Travel: The dead poets' seaside society
Bournemouth does not seem an obvious destination for writers but many have flocked there.
Saturday 12 September 1998
A good place to start your tour is Lakeside Road, close to Branksome Chine, once home to JRR Tolkien. This must be one of the most desirable addresses in town, although the bungalow at No 19, where Tolkien retired in 1968, is one of the road's more modest dwellings. The author left Lakeside Road following the death of his wife in 1971.
Robert Louis Stevenson was only 34 when he arrived in 1884, but was already struggling with illness. His years in Bournemouth were to be among the most productive of his life, resulting in Dr Jekyll and Mr Hyde and his classic Scottish novel, Kidnapped.
He lived at a house in Alum Chine Road, Westbourne, overlooking a wooded valley. Stevenson renamed it "Skerryvore" after the Scottish lighthouse designed by his uncle. The house was demolished after being damaged in a German bombing raid in 1940. The site is now a memorial garden.
A few streets to the north is the Quality Cadogan Hotel, Poole Road. The French poet Paul Verlaine taught drawing at a school on this site. While living at the resort he wrote two poems - Bournemouth and La Mer de Bournemouth.
Other sites of significance include 48 Dean Park Road. The war poet Rupert Brooke stayed at the house, which belonged to his grandfather, in 1896. He described the town as "a strange place of moaning pines but quite ungentlemanly sunsets" and teasingly gave his address as "Bournemouth, south of France".
St Peter's churchyard is home to the poet Shelley's heart and the remains of his wife Mary, of Frankenstein fame. The poet drowned off Italy and his corpse was burned on the beach. Mary snatched his heart from the funeral pyre.
In 1850, his son, Sir Percy, bought Boscombe Manor (now the site of a little museum totally devoted to Shelley), preserving the heart in a private sanctum until his death, when it was buried alongside him and his mother.
Just around the corner, where St Peter's Road joins Fir Vale Road, stood a "go-as-you-please boarding house" where DH Lawrence spent a month in 1912 recuperating from an illness. The boarding house is no longer in business but the curving row of Victorian villas, where it was probably located, still stands.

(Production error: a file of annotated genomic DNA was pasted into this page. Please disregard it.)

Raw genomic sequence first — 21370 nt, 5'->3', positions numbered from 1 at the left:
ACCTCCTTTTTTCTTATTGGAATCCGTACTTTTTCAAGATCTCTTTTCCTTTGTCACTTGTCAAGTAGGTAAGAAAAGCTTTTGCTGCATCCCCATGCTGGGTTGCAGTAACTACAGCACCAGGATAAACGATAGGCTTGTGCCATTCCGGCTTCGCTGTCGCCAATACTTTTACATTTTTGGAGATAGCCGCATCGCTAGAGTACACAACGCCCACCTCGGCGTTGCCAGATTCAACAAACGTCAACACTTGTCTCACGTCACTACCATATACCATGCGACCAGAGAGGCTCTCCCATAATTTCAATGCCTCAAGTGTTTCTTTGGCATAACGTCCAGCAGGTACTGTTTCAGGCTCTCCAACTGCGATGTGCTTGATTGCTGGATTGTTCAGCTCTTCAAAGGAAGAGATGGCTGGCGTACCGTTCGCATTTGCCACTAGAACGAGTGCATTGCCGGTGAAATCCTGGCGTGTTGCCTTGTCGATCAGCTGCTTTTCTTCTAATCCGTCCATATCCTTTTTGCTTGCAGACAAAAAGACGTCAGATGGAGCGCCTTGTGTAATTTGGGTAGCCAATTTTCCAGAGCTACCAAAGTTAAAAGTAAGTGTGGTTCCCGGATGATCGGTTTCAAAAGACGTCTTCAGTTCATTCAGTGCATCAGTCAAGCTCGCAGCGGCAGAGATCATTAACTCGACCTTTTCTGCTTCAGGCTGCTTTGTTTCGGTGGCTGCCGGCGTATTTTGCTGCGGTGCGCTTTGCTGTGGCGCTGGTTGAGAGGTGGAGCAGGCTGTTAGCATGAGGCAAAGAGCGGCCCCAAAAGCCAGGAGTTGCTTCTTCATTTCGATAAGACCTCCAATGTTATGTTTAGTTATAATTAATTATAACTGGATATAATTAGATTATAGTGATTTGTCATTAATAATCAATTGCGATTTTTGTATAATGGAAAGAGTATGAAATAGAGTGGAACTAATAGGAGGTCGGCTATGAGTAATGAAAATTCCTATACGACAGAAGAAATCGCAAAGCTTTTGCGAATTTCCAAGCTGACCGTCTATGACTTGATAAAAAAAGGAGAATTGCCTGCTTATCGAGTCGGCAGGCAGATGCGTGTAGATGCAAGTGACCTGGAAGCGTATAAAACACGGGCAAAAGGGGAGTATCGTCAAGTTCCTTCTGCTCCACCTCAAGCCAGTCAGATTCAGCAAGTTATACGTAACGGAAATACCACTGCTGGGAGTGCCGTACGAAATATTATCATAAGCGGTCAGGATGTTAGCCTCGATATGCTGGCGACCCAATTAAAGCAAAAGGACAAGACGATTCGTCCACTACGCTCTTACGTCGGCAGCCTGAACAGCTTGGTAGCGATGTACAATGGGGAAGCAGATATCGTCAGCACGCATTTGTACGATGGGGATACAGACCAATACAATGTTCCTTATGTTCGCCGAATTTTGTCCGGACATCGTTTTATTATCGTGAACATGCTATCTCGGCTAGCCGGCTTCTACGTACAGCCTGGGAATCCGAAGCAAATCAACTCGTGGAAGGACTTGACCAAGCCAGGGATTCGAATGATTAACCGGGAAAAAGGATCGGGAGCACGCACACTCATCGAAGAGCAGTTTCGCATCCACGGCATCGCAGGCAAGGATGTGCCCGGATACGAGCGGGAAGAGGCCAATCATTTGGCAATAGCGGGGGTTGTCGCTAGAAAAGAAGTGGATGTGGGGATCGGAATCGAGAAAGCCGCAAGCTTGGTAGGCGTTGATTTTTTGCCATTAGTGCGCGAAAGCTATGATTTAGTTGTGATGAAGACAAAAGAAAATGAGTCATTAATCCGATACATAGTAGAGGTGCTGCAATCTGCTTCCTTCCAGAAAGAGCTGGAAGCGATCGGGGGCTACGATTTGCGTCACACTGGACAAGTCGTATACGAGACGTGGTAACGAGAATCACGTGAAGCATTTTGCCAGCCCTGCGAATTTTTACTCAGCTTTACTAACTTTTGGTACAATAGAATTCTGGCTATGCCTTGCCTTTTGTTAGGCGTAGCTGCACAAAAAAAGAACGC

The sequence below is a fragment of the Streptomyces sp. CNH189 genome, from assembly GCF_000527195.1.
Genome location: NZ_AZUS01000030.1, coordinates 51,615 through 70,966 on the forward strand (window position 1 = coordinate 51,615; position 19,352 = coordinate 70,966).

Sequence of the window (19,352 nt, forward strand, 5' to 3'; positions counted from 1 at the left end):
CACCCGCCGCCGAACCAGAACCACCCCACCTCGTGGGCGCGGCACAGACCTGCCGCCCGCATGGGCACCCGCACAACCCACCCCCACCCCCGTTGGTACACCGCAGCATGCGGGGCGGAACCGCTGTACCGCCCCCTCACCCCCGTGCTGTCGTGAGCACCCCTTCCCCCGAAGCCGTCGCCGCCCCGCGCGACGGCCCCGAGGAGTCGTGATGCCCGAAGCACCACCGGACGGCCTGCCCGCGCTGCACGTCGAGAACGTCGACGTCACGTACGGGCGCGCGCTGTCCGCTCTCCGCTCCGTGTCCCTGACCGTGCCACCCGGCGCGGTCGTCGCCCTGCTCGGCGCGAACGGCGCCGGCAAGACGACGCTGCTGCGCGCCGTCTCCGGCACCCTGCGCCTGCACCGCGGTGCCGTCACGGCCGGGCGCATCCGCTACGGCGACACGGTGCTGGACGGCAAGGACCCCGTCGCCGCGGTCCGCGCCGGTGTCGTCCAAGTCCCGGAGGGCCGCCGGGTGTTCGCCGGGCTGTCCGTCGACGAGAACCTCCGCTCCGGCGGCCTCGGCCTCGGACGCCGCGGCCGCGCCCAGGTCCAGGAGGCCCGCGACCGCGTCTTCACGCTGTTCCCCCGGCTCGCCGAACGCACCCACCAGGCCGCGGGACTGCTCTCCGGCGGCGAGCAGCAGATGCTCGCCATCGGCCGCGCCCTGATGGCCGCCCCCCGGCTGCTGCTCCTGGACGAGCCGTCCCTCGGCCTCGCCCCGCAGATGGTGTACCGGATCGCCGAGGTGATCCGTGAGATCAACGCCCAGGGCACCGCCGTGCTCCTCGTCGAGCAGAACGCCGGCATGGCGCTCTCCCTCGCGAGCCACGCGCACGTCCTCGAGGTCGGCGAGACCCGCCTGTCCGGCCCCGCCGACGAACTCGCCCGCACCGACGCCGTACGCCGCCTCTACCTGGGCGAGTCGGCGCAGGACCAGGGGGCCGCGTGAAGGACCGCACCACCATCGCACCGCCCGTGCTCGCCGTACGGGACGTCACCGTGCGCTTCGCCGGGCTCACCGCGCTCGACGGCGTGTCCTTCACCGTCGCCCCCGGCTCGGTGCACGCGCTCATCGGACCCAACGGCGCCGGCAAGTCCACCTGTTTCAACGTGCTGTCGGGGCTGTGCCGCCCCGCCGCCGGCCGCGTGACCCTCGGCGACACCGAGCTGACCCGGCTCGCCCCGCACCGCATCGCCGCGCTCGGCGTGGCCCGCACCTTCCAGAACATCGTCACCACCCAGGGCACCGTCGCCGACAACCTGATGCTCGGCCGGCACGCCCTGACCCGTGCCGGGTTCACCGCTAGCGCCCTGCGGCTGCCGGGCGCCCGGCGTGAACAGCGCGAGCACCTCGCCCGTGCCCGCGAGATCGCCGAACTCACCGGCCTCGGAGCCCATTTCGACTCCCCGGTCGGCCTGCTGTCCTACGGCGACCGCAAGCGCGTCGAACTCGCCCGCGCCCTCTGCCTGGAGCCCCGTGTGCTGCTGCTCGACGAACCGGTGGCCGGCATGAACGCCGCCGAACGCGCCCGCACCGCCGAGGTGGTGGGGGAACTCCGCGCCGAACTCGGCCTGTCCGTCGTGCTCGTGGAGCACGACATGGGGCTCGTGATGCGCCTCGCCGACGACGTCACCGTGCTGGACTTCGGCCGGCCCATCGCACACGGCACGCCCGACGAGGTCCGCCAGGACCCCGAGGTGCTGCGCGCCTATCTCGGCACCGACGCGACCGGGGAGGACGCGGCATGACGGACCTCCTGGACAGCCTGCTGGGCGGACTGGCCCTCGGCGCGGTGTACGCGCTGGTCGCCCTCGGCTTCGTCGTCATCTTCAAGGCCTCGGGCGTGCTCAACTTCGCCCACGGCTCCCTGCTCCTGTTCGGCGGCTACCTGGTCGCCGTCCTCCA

During his stay he wrote the erotic novel The Trespassers, but insisted in a letter at the time: "I do not flirt with the girls even though there are some very pretty."
Despite his ill health, he "went the razzle with a Yorkshireman with plenty of cash".
Final Top Gear reviewTV
Arts & Ents blogs
- 1 BBC told new political editor must be 'impartial' with Nick Robinson reportedly stepping down
- 2 Number of young homeless people in Britain is 'more than three times the official figures'
- 3 Humans of New York image of crying gay teen receives best response yet from Ellen DeGeneres
- 4 The map showing the most dangerous tourist destinations in Europe, according to the Foreign Office
- 5 Swedish minister gives strongest case yet on why EU should stop turning away asylum seekers
More Britons believe that multiculturalism makes the country worse - not better, says poll
Nathan Collier: Montana man inspired by same-sex marriage ruling requests right to wed two wives
Greece crisis: IMF was pushed around by Angela Merkel and Nicholas Sarkozy – and now it is being humiliated
Forget little green men – aliens will look like humans, says Cambridge University evolution expert
Girl, 7, stares down hate preacher at Ohio festival with pro-LGBT rainbow flag gesture
Osborne to cap family benefits at £23,000 – announced ahead of his post-election Budget